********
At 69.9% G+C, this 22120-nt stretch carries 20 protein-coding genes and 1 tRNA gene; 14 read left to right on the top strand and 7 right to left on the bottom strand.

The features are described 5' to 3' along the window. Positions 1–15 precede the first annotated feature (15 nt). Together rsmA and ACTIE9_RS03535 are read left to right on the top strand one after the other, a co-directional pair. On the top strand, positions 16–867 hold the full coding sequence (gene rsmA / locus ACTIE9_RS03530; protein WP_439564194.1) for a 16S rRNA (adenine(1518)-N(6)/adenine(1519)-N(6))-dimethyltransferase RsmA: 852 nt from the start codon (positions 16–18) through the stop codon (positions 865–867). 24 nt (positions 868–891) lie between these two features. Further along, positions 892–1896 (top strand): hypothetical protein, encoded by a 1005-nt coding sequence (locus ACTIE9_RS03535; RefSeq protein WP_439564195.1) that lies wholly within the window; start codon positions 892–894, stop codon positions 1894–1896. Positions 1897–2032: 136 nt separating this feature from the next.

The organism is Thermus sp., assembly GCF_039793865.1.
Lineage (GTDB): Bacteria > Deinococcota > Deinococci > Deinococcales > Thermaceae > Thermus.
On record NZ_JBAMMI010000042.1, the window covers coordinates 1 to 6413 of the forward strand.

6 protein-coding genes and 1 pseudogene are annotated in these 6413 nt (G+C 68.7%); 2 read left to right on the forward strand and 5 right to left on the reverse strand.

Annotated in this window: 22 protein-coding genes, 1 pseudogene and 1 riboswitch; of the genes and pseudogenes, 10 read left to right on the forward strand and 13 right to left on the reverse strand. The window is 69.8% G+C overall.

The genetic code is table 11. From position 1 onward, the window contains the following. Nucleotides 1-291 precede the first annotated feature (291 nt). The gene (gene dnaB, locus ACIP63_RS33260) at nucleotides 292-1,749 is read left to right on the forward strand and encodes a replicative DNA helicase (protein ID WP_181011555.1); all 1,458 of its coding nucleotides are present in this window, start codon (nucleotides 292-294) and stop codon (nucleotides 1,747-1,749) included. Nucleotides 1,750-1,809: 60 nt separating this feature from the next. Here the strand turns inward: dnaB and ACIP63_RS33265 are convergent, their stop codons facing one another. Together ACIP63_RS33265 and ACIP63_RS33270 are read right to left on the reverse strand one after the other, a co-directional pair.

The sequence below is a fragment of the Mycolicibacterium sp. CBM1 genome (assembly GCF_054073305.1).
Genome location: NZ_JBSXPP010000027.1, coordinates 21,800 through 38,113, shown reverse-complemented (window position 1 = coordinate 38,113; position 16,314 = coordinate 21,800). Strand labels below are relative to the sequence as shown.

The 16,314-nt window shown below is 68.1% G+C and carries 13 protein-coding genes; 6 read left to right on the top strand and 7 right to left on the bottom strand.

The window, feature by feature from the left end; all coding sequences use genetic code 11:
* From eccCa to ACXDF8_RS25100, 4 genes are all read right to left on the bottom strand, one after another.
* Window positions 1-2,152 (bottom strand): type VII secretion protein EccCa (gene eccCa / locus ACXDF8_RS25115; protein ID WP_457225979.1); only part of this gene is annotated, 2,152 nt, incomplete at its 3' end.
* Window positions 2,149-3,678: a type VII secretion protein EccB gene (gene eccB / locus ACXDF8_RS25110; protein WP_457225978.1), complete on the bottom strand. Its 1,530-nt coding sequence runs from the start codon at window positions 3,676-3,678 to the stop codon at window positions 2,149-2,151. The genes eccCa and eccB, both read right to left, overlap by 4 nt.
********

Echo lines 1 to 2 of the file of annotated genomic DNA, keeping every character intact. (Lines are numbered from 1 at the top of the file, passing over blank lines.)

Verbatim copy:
At 69.9% G+C, this 22120-nt stretch carries 20 protein-coding genes and 1 tRNA gene; 14 read left to right on the top strand and 7 right to left on the bottom strand.

The features are described 5' to 3' along the window. Positions 1–15 precede the first annotated feature (15 nt). Together rsmA and ACTIE9_RS03535 are read left to right on the top strand one after the other, a co-directional pair. On the top strand, positions 16–867 hold the full coding sequence (gene rsmA / locus ACTIE9_RS03530; protein WP_439564194.1) for a 16S rRNA (adenine(1518)-N(6)/adenine(1519)-N(6))-dimethyltransferase RsmA: 852 nt from the start codon (positions 16–18) through the stop codon (positions 865–867). 24 nt (positions 868–891) lie between these two features. Further along, positions 892–1896 (top strand): hypothetical protein, encoded by a 1005-nt coding sequence (locus ACTIE9_RS03535; RefSeq protein WP_439564195.1) that lies wholly within the window; start codon positions 892–894, stop codon positions 1894–1896. Positions 1897–2032: 136 nt separating this feature from the next.